More about Paul’s work is here.


In Uncategorized on July 7, 2011 at 9:14 am


“Tadeusz stands behind the diagram. He is brandishing a pair of safety scissors borrowed from an office down the hall. Disassembling or destroying the pattern ought to liberate Gregory. But using this barely effectual cutting implement to mechanically sever from each other the linear connections that infest the sheet of paper will be a clumsy affair, and it occurs to Tadeusz that obliterating the diagram could irreversibly damage Gregory’s eyes. Thus Tadeusz stalls momentarily, and then he steps out of the room. He returns swiftly with a proper set of scissors. He holds them open over the top edge of the eerily suspended chart. He pauses again, and looks at his colleague’s lifeless face. No, even with these sharper scissors, the process of cutting up the diagram will be too excruciatingly slow and deliberate for Tadeusz to follow through with. He feels squeamish and afraid. If Tadeusz is going to blind Gregory in the rescue attempt, Tadeusz will need to do so in a hasty and forceful manner from which there can be no turning back. He suddenly raises his right knee until it almost touches his chest, and then aims his foot at the seat of Gregory’s chair.”

2011. Ink on paper. 8.25 x 8.5 in.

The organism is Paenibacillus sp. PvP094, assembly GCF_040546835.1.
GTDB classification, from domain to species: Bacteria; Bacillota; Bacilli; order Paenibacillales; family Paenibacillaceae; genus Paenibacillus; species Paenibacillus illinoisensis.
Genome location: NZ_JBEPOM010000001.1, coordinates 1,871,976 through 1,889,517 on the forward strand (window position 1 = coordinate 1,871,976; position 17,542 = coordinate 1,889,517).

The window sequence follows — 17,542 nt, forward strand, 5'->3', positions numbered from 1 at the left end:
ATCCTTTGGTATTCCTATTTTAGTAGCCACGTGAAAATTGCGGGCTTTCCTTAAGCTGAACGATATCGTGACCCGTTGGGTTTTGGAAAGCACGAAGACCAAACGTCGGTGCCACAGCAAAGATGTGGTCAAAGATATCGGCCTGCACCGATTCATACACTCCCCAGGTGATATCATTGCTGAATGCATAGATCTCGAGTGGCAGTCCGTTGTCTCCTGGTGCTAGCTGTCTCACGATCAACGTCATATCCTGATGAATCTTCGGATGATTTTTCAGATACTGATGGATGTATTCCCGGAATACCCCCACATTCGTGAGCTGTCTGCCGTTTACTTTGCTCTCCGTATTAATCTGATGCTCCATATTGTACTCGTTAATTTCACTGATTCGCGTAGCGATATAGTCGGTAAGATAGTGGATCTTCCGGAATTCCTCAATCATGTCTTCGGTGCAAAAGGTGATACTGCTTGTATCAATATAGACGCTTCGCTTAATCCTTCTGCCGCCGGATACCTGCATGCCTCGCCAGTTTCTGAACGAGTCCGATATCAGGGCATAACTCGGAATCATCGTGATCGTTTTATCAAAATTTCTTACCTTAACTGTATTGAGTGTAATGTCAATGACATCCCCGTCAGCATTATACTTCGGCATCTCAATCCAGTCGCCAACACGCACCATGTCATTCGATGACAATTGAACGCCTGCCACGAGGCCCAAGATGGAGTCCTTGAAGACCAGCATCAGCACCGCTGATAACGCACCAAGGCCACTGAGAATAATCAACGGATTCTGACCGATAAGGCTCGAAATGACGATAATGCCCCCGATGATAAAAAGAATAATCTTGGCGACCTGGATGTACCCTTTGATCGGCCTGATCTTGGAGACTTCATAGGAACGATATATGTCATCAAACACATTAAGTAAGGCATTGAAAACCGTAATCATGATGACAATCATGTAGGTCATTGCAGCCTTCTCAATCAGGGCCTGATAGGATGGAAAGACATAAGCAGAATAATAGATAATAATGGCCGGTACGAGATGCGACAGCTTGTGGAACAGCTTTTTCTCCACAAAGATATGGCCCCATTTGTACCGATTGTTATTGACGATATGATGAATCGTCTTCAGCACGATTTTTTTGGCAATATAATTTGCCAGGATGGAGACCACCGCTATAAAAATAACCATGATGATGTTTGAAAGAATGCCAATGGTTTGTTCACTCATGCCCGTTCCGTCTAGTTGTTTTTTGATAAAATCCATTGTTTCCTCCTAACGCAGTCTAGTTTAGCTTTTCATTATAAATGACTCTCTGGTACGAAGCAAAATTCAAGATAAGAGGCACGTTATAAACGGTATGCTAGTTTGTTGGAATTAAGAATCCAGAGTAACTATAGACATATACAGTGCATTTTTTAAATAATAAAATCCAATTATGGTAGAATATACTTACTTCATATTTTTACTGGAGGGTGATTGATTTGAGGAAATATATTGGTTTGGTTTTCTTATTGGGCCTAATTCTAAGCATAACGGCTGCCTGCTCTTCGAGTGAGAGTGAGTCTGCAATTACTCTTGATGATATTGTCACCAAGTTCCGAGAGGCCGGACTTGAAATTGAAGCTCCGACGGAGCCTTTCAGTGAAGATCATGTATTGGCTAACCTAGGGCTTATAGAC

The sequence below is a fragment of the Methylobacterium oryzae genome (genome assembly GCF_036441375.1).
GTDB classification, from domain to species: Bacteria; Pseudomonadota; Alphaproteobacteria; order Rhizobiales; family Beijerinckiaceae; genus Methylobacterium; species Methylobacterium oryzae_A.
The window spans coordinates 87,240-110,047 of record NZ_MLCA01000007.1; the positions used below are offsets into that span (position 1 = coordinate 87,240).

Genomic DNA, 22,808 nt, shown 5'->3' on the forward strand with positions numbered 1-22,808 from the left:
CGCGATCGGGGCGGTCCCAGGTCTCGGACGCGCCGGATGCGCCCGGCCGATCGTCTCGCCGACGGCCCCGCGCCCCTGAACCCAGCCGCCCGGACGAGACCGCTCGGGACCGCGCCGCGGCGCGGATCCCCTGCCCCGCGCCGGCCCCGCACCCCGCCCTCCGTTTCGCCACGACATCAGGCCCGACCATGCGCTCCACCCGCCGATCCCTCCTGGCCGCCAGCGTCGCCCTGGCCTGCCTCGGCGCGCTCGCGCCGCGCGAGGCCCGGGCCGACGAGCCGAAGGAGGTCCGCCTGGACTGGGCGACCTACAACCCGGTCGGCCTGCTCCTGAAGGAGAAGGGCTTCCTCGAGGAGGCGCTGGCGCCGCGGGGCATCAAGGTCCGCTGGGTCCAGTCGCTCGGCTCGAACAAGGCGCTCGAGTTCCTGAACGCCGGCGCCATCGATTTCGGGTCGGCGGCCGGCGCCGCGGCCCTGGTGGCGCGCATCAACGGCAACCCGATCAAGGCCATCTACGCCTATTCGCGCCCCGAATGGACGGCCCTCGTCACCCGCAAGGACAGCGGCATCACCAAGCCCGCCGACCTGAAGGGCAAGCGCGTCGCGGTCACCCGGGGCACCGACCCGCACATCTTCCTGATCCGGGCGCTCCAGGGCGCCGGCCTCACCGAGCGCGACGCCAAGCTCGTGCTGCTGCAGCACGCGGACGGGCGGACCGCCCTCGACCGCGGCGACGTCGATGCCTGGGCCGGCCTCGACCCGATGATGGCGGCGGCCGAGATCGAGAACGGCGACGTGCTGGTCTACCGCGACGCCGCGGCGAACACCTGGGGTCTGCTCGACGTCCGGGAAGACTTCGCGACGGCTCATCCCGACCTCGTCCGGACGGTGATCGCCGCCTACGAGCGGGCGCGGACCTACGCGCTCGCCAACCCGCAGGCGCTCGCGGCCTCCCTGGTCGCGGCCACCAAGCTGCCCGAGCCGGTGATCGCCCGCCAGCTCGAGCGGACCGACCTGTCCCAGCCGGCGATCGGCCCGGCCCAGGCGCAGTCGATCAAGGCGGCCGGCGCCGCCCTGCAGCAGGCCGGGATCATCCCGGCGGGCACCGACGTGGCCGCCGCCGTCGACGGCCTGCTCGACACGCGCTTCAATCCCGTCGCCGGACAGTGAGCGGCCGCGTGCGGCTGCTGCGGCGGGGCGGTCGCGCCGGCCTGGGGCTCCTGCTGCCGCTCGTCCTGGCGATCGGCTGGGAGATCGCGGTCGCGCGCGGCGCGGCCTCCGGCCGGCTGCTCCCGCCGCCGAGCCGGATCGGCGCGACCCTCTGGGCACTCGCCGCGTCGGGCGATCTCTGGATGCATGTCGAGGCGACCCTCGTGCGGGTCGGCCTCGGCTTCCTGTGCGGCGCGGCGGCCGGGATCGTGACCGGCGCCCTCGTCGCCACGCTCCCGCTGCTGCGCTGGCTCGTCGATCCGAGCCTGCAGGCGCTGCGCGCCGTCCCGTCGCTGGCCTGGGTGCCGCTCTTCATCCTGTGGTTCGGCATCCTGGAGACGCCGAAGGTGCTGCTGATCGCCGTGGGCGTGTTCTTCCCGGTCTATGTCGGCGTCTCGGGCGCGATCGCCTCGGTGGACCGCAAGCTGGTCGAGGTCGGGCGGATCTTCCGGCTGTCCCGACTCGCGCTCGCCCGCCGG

Paul Antony Carr writes: I am very much interested in certain relationships between image and text. This interest is not only concerned with final forms, or products, but also with the processes “drawing” and “writing” through which the results are arrived at. I see parallels between grammatical structure and delineated form, especially within the sort of mental and physical groping exercised when working toward their refinement. The pictorial and verbal connections I attempt to handle in my practice are often nebulous at best, yet apparent enough for me to negotiate conceptually. However, once momentum has died down and all that remains is the final draft – the residue of process – it is the specifics of fiction, with its requisite plot and character(s), which tie together disparate visual and textual elements. Formally disconnected images band into a unified series through a titling system which reads like excerpts from an overarching narrative. At the same time, uncertain illustrational relationships between text and a visually cohesive set of images can be reinforced through the repetitive application of narrative continuity.